Now the residents of Alqosh hope that the visit from Pope Francis to Iraq will secure their peace.
In the Nineveh Plain covered by a mantle of greenery, spring has already swept away winter. Clinging to the mountain range that crosses northern Iraq from east to west and against which the immense fertile expanses come to abut, the village of Alqosh dominates the plain proudly. Through a check-point held by Kurdish forces, one reaches the small town populated only by Christians but whose origins date back to the 8th century BC, at the time of the end of the Assyrian empire. There is also found the tomb of Nahum, one of the Twelve Minor Prophets of the Bible, who foretold the fall of Nineveh and Assyria.
A few kilometers above the large town is the majestic monastery of Rabban Hormizd (above), as if suspended from the rock face. Founded around 640, it is a key reference point of Christianity in Iraq, one of the seats of the Church of the East which sent missionaries as far as India and China.
Alqosh © I.MEDIA/Hugues Lefèvre
At the end of February, the mild season pushed some locals to climb up to the now unoccupied monastery. Alongside many Kurds who came in traditional dress to contemplate the prodigious citadel, we find a few Christians, such as Ghanem and Suha, a retired couple. As they talk about Pope Francis’s imminent visit to the Plain of Nineveh, the old man’s eyes fill with tears. It is difficult for him to contain his emotion, so great is the joy and pride in welcoming the Successor of Peter to his land.
“This is a first for Iraq!” he insists, with a demonstrative and contagious smile. With his wife, he used to live in Mosul. However, over the years, the security of Christians in the city has deteriorated and they have fled from ancient Nineveh to settle in Alqosh.
“To be able to live in safety” is the refrain that Christians always return to when they are asked what they would like to ask from Pope Francis.
It must be said that all of them remain traumatized by their last ordeal, the date of which is also on everyone’s lips: 2014. Seven years ago, on the night of August 6-7, some 120,000 Christians had to flee in haste to find refuge in Iraqi Kurdistan. One by one, defenseless, towns fell into the hands of Islamists who were going to occupy them for more than two years.
Athra, 31 years old © I.MEDIA/Hugues Lefèvre
“Not Alqosh!” says Athra, 31, living in the village of 5,000 souls. “Here, the families left for a month and the men held the place. When we saw that Daesh wouldn’t come, our families came back,” he says.
Why didn’t the town fall prey to the Islamists in the end? There are many hypotheses, according to Athra, but the geographical location of the town probably had a lot to do with it – Daesh’s men would have had to use a lot of energy to take and hold this territory clinging to the mountainside. The young teacher of soureth, the language of the Assyrians, also points out another reason: “There are no Muslims here, so they had no guide to lead them.”
Like many Christians in the Nineveh Plain, the young man feels that trust has been broken with the Muslims. “They cooperated with Daesh. Of course, in the end they also suffered because it’s a terrorist group. But it’s difficult to live next to neighbors who have betrayed our trust,” he says.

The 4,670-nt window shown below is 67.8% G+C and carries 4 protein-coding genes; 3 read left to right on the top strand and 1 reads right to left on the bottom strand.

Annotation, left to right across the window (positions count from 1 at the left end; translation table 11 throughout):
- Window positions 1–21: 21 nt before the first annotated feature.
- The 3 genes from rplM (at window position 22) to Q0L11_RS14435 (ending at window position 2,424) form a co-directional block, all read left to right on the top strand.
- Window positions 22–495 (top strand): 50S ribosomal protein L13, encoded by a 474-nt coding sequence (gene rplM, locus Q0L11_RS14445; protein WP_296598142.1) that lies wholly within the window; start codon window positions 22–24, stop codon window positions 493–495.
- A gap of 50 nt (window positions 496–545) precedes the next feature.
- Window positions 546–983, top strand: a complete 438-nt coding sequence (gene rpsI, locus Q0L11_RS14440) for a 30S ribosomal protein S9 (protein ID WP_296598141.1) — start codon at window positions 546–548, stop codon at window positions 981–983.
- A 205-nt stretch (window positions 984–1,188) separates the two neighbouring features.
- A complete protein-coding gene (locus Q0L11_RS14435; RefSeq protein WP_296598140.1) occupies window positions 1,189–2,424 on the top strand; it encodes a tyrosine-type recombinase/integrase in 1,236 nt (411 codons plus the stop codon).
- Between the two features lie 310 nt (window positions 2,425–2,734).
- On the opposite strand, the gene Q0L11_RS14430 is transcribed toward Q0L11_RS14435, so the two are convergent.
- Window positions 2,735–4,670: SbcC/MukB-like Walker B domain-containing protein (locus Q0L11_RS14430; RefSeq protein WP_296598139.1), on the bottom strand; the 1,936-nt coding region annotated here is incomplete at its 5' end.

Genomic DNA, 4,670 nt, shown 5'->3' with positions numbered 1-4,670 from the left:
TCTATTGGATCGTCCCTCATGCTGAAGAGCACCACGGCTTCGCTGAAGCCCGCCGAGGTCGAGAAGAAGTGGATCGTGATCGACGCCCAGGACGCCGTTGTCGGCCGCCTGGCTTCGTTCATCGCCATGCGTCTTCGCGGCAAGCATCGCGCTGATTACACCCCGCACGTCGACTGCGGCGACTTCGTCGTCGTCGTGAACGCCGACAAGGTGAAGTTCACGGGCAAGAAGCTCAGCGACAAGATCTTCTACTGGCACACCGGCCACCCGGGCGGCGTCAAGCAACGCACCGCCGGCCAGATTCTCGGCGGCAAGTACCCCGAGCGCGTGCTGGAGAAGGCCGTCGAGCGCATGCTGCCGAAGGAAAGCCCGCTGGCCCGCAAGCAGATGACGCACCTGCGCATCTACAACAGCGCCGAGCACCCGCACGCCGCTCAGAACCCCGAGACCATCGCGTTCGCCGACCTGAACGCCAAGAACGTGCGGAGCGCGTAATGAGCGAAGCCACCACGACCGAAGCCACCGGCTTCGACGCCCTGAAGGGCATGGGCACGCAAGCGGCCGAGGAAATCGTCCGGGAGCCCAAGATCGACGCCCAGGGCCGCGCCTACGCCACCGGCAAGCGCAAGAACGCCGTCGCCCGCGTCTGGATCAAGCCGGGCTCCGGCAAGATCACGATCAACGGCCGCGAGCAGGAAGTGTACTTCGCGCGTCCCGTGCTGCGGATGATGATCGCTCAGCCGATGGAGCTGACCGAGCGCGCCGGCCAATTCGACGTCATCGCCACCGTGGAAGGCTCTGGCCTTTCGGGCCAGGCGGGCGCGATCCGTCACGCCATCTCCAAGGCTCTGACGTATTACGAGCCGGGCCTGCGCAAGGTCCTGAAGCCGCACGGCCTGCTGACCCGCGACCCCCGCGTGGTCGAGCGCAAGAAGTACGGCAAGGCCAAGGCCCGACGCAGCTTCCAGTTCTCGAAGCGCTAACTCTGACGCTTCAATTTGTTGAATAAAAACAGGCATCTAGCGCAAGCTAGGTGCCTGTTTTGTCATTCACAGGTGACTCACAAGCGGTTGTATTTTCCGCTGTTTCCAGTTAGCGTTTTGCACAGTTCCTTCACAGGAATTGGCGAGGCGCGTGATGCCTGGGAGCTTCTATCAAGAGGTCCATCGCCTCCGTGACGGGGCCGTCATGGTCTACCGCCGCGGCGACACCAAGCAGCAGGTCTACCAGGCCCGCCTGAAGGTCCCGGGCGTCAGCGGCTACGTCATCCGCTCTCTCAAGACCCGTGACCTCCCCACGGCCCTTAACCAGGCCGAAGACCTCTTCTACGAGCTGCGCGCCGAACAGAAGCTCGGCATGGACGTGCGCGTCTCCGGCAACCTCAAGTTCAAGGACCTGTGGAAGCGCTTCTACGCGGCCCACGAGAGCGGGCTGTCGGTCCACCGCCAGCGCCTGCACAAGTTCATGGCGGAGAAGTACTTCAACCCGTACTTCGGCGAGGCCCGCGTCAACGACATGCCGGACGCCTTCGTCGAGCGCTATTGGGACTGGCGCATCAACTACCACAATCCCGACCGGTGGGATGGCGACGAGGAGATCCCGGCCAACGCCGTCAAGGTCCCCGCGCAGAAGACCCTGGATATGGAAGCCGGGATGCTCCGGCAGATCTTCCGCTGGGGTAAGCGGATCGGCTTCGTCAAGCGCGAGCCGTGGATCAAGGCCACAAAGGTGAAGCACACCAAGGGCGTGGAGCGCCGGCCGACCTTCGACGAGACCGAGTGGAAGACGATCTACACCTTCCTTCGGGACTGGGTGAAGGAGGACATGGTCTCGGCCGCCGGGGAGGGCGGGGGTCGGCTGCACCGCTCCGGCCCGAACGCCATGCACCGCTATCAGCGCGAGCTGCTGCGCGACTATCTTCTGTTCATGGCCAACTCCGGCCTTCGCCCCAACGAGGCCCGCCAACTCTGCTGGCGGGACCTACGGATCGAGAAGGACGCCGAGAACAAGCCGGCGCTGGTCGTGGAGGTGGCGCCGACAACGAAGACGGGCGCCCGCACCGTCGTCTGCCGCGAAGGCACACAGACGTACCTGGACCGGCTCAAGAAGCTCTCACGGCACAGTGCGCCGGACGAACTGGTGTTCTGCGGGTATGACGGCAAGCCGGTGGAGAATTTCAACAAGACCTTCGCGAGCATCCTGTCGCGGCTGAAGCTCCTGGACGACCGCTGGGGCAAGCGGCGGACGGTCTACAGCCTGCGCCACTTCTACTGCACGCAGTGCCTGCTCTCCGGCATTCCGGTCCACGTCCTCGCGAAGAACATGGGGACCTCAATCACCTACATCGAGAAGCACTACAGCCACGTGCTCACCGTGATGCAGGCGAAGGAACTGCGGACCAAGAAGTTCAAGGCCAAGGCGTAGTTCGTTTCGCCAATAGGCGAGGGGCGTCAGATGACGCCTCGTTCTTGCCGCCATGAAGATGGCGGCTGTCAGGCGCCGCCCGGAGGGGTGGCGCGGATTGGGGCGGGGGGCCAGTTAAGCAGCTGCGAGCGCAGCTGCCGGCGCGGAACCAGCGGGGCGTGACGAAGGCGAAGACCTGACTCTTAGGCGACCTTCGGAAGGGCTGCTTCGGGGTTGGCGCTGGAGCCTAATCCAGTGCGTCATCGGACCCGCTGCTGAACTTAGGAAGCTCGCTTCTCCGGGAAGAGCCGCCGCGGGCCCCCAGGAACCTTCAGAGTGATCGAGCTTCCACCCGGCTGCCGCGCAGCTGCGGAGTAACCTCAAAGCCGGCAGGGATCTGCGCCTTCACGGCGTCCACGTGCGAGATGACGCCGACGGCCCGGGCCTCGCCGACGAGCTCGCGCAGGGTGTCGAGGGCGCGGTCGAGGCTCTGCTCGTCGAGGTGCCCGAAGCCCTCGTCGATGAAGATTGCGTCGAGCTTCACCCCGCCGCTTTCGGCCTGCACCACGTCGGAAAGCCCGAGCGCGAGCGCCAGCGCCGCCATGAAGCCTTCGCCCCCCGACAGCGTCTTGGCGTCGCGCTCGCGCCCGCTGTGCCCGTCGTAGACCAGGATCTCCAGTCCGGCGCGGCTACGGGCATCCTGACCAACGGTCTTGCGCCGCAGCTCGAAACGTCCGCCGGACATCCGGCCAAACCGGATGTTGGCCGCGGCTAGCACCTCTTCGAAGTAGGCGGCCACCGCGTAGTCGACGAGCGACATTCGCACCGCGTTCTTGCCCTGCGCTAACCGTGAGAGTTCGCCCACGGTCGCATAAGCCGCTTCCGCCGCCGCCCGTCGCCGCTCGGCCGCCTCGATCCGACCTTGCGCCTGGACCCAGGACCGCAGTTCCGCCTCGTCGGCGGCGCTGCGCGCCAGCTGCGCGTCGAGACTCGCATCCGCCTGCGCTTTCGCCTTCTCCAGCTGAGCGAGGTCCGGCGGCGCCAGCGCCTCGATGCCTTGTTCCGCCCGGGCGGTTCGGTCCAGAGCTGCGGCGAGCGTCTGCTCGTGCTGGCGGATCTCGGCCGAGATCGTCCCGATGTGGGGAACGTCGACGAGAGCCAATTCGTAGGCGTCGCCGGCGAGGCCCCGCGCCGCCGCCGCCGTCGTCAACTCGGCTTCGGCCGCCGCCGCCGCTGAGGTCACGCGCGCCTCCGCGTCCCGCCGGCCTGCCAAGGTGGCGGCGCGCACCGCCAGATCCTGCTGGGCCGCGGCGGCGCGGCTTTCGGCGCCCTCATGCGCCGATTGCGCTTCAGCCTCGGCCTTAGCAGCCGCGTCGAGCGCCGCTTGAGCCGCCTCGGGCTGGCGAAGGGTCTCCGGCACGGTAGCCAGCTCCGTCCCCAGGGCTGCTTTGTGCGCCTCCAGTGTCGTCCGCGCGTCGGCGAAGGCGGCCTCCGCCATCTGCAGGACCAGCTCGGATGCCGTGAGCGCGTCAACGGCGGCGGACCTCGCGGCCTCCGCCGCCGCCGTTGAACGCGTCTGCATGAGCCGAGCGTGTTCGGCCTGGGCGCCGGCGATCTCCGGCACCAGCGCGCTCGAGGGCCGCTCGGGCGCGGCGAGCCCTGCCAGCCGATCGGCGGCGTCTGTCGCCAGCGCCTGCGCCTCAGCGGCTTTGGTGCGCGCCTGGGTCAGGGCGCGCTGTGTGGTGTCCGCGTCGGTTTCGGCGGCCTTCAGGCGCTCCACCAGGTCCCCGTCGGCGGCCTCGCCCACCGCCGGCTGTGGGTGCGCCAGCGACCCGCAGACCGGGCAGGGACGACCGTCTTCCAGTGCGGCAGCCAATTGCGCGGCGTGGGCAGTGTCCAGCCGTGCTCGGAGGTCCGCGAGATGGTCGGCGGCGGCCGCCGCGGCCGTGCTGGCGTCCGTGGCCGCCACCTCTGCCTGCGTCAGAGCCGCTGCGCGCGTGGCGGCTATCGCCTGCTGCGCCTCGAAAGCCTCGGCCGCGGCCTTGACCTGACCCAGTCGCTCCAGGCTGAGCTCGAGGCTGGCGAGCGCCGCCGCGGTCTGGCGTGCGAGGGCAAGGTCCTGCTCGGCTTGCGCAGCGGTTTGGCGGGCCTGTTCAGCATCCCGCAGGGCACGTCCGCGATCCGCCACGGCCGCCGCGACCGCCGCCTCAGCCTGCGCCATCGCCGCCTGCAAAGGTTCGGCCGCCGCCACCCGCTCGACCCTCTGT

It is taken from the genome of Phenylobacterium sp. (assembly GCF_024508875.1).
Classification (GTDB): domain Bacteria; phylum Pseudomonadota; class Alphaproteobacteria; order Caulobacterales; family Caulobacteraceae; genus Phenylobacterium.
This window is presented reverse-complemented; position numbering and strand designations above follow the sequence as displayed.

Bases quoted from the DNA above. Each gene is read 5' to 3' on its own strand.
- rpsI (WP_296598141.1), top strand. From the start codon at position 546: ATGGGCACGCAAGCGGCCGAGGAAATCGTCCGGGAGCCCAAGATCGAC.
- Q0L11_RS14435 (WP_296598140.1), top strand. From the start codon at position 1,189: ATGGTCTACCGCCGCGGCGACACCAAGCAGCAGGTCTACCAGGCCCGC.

The Nineveh Plain from the Rabban Hormizd monastery © I.MEDIA/Hugues Lefèvre
In the end, Alqosh was never attacked by the men of the Islamic State Organization, but the trauma remains present. Some Christians still do not understand how the Nineveh Plain could be abandoned by Kurdish and Iraqi forces in 2014.
Wishing to take the lead in case a new Islamist hydra should emerge, some advocate for the constitution of a province for Christians and Yezidis in northern Iraq.
“This province of the Nineveh Plain would allow us to ensure our protection with our own forces,” says Athra, who actively promotes this cause. He assures that, “If we could achieve the advent of such a province, there wouldn’t be dozens of Christian families returning from abroad, but thousands.”
However, this political project is strongly criticized by a large part of the Iraqi episcopate, following the example of His Beatitude Louis Raphael Sako, patriarch of the Chaldeans. For many, the desire to establish a “Christianistan” is both a political and spiritual error.
“We don’t have to have Christian militias,” says a Chaldean priest from the diocese of Alqosh. “We must not defend ourselves as Christians but as Iraqis,” he insists. However, everyone agrees that the current weakness of the state does not allow for a better future for minorities who feel disadvantaged and vulnerable to new tragedies.
Rabban Hormizd Monastery © I.MEDIA/Hugues Lefèvre
A few dozen meters from Athra’s house, the bells of St. George’s church ring out the end of the Mass. Dozens of faithful come out, and it’s an occasion to discuss with them their joy upon welcoming Pope Francis soon. But while we might have expected overwhelming enthusiasm on their part, we’re surprised by a certain restraint. No doubt the bitterness of not seeing the Pope visit Alqosh is mixed with the deeper doubts they have about their future on this land.
Will the Pope’s visit be able to lay the foundations for a better future for them? In this region evangelized by the Apostle Thomas, some people are waiting to see before they really believe.